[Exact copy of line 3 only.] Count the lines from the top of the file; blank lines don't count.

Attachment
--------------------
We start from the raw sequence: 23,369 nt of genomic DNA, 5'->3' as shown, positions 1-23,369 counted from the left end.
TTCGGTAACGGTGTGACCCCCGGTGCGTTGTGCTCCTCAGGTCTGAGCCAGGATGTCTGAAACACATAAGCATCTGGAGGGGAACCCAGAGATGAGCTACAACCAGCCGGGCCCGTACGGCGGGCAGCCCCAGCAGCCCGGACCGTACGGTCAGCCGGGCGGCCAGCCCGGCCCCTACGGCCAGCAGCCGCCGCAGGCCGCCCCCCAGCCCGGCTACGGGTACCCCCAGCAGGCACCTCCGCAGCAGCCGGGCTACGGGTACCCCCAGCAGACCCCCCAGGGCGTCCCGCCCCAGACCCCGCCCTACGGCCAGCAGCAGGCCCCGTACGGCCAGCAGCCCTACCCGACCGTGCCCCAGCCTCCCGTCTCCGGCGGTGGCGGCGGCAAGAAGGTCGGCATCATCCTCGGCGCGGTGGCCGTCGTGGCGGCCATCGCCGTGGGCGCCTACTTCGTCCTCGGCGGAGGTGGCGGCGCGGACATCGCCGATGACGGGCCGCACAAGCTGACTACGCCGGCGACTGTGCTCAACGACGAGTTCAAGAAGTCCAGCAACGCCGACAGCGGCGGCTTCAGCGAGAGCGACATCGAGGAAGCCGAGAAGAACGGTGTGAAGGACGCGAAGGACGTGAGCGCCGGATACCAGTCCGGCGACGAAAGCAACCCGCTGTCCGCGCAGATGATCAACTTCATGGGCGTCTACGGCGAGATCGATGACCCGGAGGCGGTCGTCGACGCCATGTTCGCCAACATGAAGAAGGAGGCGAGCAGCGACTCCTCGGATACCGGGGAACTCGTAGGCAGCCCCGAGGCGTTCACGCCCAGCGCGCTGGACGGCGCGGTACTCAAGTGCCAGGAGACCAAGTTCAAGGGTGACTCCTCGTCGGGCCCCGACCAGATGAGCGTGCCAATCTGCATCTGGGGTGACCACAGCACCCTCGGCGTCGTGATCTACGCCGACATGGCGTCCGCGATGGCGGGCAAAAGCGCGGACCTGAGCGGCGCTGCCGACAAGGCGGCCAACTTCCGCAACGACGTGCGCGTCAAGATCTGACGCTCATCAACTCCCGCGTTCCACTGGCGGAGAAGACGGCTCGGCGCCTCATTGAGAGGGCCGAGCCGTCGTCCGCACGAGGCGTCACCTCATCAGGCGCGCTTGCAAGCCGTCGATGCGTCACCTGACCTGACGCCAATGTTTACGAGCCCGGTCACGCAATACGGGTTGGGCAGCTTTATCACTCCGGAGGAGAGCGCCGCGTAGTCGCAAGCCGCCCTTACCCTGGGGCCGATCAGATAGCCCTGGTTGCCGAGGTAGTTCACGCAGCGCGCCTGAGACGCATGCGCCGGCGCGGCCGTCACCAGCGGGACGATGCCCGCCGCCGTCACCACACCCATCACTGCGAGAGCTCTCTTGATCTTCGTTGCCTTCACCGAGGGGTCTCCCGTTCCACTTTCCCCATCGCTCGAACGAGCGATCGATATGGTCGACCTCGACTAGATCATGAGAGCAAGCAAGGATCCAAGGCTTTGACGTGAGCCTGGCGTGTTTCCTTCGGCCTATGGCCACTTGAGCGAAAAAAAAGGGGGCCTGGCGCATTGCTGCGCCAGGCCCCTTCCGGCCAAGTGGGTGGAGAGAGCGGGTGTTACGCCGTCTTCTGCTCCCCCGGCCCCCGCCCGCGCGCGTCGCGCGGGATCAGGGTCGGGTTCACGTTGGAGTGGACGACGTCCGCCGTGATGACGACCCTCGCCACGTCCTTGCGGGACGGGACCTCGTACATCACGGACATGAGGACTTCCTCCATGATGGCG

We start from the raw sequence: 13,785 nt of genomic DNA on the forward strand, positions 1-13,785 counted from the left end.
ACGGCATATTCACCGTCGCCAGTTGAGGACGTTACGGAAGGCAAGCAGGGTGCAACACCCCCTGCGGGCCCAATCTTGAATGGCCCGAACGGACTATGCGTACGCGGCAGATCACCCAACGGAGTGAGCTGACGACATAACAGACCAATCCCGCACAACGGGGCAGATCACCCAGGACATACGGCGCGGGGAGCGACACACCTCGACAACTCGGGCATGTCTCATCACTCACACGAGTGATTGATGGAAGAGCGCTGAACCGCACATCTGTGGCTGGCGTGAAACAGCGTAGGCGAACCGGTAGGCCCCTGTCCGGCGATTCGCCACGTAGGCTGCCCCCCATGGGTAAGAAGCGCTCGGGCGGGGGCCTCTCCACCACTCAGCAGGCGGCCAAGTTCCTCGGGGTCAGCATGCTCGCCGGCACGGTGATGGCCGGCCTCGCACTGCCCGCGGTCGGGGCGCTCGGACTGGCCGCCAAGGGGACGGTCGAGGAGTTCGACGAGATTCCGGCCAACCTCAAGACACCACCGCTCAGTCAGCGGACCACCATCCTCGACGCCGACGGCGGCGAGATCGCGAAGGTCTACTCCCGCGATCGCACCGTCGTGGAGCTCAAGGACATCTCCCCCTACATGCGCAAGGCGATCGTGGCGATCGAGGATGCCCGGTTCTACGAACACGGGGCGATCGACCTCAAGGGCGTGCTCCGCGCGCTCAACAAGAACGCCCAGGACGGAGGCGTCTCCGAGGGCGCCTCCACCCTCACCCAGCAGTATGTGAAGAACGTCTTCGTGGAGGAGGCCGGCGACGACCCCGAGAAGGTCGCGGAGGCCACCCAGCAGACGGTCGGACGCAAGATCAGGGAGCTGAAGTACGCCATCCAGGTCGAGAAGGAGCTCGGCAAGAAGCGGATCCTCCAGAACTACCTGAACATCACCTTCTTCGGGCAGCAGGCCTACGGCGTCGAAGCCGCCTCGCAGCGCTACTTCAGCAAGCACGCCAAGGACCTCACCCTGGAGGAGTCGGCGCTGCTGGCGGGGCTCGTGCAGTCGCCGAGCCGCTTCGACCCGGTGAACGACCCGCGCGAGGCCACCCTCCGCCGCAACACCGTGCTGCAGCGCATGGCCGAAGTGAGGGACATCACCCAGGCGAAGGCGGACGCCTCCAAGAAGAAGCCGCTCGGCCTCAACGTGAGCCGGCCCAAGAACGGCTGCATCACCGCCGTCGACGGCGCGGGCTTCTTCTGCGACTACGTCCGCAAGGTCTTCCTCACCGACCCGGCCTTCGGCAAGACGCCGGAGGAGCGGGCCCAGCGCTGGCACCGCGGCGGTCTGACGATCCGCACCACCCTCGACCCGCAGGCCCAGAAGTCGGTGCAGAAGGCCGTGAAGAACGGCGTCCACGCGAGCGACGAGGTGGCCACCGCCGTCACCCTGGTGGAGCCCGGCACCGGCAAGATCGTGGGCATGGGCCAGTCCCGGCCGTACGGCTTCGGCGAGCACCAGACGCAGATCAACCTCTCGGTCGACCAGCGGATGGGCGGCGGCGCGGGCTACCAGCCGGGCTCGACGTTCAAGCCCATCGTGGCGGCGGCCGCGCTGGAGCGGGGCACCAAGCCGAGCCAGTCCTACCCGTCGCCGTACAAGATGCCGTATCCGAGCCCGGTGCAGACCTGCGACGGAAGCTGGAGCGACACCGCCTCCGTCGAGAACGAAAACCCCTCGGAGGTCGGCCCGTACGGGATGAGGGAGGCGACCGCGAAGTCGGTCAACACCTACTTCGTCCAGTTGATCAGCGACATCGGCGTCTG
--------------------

We start from the raw sequence: 13,785 nt of genomic DNA on the forward strand, positions 1-13,785 counted from the left end.